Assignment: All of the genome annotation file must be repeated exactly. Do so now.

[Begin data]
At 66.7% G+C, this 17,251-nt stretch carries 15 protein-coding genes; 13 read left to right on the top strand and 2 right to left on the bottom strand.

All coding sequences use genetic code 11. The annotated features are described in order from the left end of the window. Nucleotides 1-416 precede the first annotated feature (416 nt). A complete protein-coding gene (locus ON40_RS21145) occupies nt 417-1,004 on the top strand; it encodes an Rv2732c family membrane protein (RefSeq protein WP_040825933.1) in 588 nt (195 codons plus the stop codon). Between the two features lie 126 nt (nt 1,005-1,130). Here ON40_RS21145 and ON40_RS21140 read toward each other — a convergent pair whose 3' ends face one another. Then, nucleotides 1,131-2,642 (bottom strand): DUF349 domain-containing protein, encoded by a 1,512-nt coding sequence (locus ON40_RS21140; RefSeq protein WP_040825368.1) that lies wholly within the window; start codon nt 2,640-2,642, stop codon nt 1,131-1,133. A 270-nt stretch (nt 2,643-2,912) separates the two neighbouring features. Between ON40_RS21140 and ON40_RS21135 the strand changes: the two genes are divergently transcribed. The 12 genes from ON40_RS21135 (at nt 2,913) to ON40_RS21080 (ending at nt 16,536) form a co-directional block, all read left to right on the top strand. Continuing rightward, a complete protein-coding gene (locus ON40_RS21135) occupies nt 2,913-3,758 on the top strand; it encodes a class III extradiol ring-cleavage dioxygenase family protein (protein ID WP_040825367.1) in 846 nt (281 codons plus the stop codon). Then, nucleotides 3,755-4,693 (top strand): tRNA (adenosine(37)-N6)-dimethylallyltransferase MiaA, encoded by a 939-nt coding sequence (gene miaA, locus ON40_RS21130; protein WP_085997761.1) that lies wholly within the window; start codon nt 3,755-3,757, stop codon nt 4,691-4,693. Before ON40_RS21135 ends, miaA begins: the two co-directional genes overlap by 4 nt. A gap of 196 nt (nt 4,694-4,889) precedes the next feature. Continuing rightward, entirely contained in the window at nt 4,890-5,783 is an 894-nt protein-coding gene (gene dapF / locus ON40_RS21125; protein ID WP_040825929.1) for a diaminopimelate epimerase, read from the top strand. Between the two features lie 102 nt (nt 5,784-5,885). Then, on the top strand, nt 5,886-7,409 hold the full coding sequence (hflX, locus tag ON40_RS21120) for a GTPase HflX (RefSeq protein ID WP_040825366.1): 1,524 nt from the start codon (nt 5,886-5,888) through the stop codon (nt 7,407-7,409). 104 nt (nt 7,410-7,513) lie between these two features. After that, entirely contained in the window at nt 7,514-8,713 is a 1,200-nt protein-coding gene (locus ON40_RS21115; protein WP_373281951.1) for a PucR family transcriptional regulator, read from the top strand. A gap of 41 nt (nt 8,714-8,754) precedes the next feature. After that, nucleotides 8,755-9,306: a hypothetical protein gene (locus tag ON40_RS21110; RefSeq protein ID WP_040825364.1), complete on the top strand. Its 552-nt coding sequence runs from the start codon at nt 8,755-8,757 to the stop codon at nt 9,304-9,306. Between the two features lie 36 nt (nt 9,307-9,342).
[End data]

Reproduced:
At 66.7% G+C, this 17,251-nt stretch carries 15 protein-coding genes; 13 read left to right on the top strand and 2 right to left on the bottom strand.

All coding sequences use genetic code 11. The annotated features are described in order from the left end of the window. Nucleotides 1-416 precede the first annotated feature (416 nt). A complete protein-coding gene (locus ON40_RS21145) occupies nt 417-1,004 on the top strand; it encodes an Rv2732c family membrane protein (RefSeq protein WP_040825933.1) in 588 nt (195 codons plus the stop codon). Between the two features lie 126 nt (nt 1,005-1,130). Here ON40_RS21145 and ON40_RS21140 read toward each other — a convergent pair whose 3' ends face one another. Then, nucleotides 1,131-2,642 (bottom strand): DUF349 domain-containing protein, encoded by a 1,512-nt coding sequence (locus ON40_RS21140; RefSeq protein WP_040825368.1) that lies wholly within the window; start codon nt 2,640-2,642, stop codon nt 1,131-1,133. A 270-nt stretch (nt 2,643-2,912) separates the two neighbouring features. Between ON40_RS21140 and ON40_RS21135 the strand changes: the two genes are divergently transcribed. The 12 genes from ON40_RS21135 (at nt 2,913) to ON40_RS21080 (ending at nt 16,536) form a co-directional block, all read left to right on the top strand. Continuing rightward, a complete protein-coding gene (locus ON40_RS21135) occupies nt 2,913-3,758 on the top strand; it encodes a class III extradiol ring-cleavage dioxygenase family protein (protein ID WP_040825367.1) in 846 nt (281 codons plus the stop codon). Then, nucleotides 3,755-4,693 (top strand): tRNA (adenosine(37)-N6)-dimethylallyltransferase MiaA, encoded by a 939-nt coding sequence (gene miaA, locus ON40_RS21130; protein WP_085997761.1) that lies wholly within the window; start codon nt 3,755-3,757, stop codon nt 4,691-4,693. Before ON40_RS21135 ends, miaA begins: the two co-directional genes overlap by 4 nt. A gap of 196 nt (nt 4,694-4,889) precedes the next feature. Continuing rightward, entirely contained in the window at nt 4,890-5,783 is an 894-nt protein-coding gene (gene dapF / locus ON40_RS21125; protein ID WP_040825929.1) for a diaminopimelate epimerase, read from the top strand. Between the two features lie 102 nt (nt 5,784-5,885). Then, on the top strand, nt 5,886-7,409 hold the full coding sequence (hflX, locus tag ON40_RS21120) for a GTPase HflX (RefSeq protein ID WP_040825366.1): 1,524 nt from the start codon (nt 5,886-5,888) through the stop codon (nt 7,407-7,409). 104 nt (nt 7,410-7,513) lie between these two features. After that, entirely contained in the window at nt 7,514-8,713 is a 1,200-nt protein-coding gene (locus ON40_RS21115; protein WP_373281951.1) for a PucR family transcriptional regulator, read from the top strand. A gap of 41 nt (nt 8,714-8,754) precedes the next feature. After that, nucleotides 8,755-9,306: a hypothetical protein gene (locus tag ON40_RS21110; RefSeq protein ID WP_040825364.1), complete on the top strand. Its 552-nt coding sequence runs from the start codon at nt 8,755-8,757 to the stop codon at nt 9,304-9,306. Between the two features lie 36 nt (nt 9,307-9,342).